OMSA lines February with Black History Month events, ‘Shades of Blackness’ theme

Office of Multicultural Affairs has dozens of events planned for Black History Month, including Hip Hop bingo. Photo by Marlena Artis

Katie Hollowell, Contributing Writer 

Neon green bingo cards covered tables last Wednesday as hundreds of students joined the Activities Planning Board to guess songs by 2 Chainz, Drake and Chief Keef for Hip Hop Bingo.

This was one of the first events to kick off Black History Month this year from the Office of Multicultural Student Affairs. This year’s theme, “Shades of Blackness: Fruits of our Roots,” is meant to spark conversations around what it means to be black around the world.

Here are some upcoming events happening later this week:

  • Black History Month Jeopardy on Thursday from 7:30 p.m. – 9 p.m., Alumni Board Room, University Student Commons
  • Black History Museum of Central Virginia Tour on Friday from 11:30 a.m. – 2 p.m., 122 W. Leigh St.
  • “Queen & Slim” Screening on Friday from 6 – 11 p.m., Commons Theater, University Student Commons

The idea for the theme came about by trying to identify blackness and understand that its roots are deep and global.

“We’re a bunch of trees with no roots, our focus is how do we find those roots?” Ingram said. “How do we identify outside of the patriarchy, capitalism, and white supremacy?” 

The Activities Planning Board hosts a bingo night every month, and the group decided to make it relevant to Black History Month by giving it a hip-hop theme.

“They worked together to figure out something we thought the students would like, and it would be something anybody could come to,” said senior and Weekend Programming Coordinator Amari Samaya. “If you listen to music, you could come and play the game.”

Fashion merchandising major and avid bingo night attendee Maia Mitchell said bingo night is a stepping stone for students to become more involved.

“I feel like it’s important because it brings people together,” the sophomore said. “It’s a way to get people out of their shells and involved in the community with their peers.”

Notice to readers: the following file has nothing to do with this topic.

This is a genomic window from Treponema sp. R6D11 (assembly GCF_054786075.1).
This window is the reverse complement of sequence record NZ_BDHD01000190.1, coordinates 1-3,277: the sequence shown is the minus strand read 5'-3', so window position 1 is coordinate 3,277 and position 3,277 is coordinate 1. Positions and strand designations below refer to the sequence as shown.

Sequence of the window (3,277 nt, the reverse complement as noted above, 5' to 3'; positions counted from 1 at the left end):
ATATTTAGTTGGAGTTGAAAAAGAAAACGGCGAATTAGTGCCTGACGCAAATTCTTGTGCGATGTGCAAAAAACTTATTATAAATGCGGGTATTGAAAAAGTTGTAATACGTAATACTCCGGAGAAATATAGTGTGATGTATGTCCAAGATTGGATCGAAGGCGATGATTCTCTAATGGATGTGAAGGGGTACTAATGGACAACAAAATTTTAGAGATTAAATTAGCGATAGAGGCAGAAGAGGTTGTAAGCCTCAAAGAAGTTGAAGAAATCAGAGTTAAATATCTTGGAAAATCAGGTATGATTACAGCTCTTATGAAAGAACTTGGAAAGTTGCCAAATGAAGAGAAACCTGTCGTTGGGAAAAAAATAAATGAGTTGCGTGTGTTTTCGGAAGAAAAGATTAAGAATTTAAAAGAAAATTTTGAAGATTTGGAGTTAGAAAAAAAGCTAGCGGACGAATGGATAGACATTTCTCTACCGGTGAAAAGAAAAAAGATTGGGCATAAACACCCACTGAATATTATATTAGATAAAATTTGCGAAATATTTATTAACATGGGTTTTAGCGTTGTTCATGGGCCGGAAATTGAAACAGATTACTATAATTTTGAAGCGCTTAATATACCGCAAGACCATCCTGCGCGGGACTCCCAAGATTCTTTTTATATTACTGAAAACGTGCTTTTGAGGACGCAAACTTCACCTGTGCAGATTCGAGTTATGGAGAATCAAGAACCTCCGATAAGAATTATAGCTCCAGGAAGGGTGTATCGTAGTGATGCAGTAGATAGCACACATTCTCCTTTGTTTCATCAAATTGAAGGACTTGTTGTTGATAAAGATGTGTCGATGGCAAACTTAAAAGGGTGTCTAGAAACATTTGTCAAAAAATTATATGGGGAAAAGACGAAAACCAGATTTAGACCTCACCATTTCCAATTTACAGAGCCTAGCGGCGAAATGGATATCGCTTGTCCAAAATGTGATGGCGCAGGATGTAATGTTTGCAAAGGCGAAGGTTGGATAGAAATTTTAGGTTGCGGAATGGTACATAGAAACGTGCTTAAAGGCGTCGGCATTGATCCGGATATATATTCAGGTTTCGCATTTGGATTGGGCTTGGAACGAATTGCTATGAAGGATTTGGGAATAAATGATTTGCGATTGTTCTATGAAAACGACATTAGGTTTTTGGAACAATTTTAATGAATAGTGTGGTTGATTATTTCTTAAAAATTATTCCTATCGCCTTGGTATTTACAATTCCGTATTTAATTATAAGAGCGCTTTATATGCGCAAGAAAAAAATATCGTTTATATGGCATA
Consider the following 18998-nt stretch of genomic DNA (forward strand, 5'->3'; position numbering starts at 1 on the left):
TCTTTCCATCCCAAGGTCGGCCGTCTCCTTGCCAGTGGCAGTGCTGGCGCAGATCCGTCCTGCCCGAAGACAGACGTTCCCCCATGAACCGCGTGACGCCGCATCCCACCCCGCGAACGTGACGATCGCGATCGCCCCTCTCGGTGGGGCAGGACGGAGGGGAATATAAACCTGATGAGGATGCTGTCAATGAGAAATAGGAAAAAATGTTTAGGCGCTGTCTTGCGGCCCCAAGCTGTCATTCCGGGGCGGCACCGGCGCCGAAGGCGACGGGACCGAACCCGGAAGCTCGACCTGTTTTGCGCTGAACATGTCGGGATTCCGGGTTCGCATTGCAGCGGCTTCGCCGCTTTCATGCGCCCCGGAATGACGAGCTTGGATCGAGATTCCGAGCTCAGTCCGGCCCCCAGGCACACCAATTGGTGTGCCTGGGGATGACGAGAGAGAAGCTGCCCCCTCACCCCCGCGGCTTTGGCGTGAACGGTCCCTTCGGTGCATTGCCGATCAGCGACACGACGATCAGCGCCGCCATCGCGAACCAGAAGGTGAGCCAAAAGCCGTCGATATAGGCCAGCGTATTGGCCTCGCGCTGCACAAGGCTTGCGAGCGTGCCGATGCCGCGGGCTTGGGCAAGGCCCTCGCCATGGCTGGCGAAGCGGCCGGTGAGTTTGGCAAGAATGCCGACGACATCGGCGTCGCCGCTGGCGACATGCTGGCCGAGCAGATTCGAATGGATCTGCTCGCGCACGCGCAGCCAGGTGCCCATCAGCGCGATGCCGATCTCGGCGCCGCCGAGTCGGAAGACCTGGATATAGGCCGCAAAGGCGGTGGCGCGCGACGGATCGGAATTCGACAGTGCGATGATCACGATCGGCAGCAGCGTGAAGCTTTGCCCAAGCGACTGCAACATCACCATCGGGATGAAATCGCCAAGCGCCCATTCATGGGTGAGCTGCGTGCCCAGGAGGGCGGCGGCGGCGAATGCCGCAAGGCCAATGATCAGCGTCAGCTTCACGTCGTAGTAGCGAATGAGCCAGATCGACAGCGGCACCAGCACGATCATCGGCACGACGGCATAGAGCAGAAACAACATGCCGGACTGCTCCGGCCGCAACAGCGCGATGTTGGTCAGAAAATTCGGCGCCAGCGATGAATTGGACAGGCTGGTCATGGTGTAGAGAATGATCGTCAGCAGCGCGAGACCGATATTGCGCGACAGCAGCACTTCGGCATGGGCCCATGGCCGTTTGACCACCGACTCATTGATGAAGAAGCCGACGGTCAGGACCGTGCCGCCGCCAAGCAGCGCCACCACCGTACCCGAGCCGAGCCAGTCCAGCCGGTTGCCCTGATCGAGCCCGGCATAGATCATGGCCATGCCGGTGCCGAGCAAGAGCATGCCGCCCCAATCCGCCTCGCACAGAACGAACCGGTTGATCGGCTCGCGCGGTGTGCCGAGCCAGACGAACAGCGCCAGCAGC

With more than 20 programs planned for this month, OMSA has been putting together the events since November with a committee of students, faculty, alumni and community members. The group partnered with multiple student organizations and offices such as APB, Sisters & Stethoscopes, Recreational Sports, Sigma Gamma Rho sorority and the da Vinci Center. 

Activities Planning Board Director of Outreach Ashli Phillips outlines the rules at Hip Hop bingo. Photo by Marlena Artis

VCU alum and Programming Coordinator for OMSA Tiana Ingram said the programs planned this month can appeal to students of many interests. 

“A lot of these events are really fun and informal,” Ingram said. “We try to have broad events where everyone can come and then more focused events.”

APB member and mass communications major Angelique James discussed the importance of the Black History Month events.

“I love it. It’s great. I definitely think everyone comes out for it, it’s not just black people,” the sophomore said. “It is a great cause.”

Ingram estimated $4,000 was allocated for Black History Month out of OMSA’s overall academic year budget. OMSA focuses on six heritage months, and each month receives the same amount of funding.

Tuesday night, the black sexual health program took place in partnership with Sisters & Stethoscopes, a student organization for black women who want to be health care professionals in the future.

President of Sisters & Stethoscopes and junior nursing major Jessica Lister said one of the reasons for the panel was that it’s important to talk about sexual health in terms of racial identities.

“Taking pride in being black and making sure our members know what risks are increased, like STIs, because they’re black,” Lister said. “Unfortunately a lot of people didn’t receive the best sexual education when they were in school, so just trying to give them an additional opportunity to be educated on that.”

Lister said some racial groups are at a higher risk for certain infections such as bacterial vaginosis, a type of bacterial infection in the vagina. Black women specifically are more likely to contract bacterial vaginosis than women of other races, according to the Vaginal Human Microbiome Project conducted here at VCU.

“We’re putting that information out there,” Lister said, “so our members and anyone else is aware and can protect themselves accordingly.”

A full schedule of OMSA’s Black History Month programming can be found at omsa.vcu.edu.

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